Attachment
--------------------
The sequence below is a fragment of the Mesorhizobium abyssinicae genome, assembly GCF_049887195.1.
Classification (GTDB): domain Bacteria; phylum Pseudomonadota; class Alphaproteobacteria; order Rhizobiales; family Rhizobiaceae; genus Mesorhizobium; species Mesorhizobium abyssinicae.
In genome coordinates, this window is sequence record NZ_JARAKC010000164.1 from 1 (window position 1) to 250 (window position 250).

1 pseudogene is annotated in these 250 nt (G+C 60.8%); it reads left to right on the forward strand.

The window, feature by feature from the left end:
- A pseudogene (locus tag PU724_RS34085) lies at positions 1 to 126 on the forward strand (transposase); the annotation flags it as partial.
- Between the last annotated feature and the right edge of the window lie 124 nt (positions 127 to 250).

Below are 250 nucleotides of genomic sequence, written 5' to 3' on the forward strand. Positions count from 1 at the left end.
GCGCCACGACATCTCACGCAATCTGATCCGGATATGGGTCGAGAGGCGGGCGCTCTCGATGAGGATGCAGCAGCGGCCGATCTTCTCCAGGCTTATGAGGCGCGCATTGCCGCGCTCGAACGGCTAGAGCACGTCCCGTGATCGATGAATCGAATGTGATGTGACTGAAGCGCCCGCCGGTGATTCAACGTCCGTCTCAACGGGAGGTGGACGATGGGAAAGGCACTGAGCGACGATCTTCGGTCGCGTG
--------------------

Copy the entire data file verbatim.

The sequence below is a fragment of the Mesorhizobium abyssinicae genome, assembly GCF_049887195.1.
Classification (GTDB): domain Bacteria; phylum Pseudomonadota; class Alphaproteobacteria; order Rhizobiales; family Rhizobiaceae; genus Mesorhizobium; species Mesorhizobium abyssinicae.
In genome coordinates, this window is sequence record NZ_JARAKC010000164.1 from 1 (window position 1) to 250 (window position 250).

1 pseudogene is annotated in these 250 nt (G+C 60.8%); it reads left to right on the forward strand.

The window, feature by feature from the left end:
- A pseudogene (locus tag PU724_RS34085) lies at positions 1 to 126 on the forward strand (transposase); the annotation flags it as partial.
- Between the last annotated feature and the right edge of the window lie 124 nt (positions 127 to 250).

Below are 250 nucleotides of genomic sequence, written 5' to 3' on the forward strand. Positions count from 1 at the left end.
GCGCCACGACATCTCACGCAATCTGATCCGGATATGGGTCGAGAGGCGGGCGCTCTCGATGAGGATGCAGCAGCGGCCGATCTTCTCCAGGCTTATGAGGCGCGCATTGCCGCGCTCGAACGGCTAGAGCACGTCCCGTGATCGATGAATCGAATGTGATGTGACTGAAGCGCCCGCCGGTGATTCAACGTCCGTCTCAACGGGAGGTGGACGATGGGAAAGGCACTGAGCGACGATCTTCGGTCGCGTG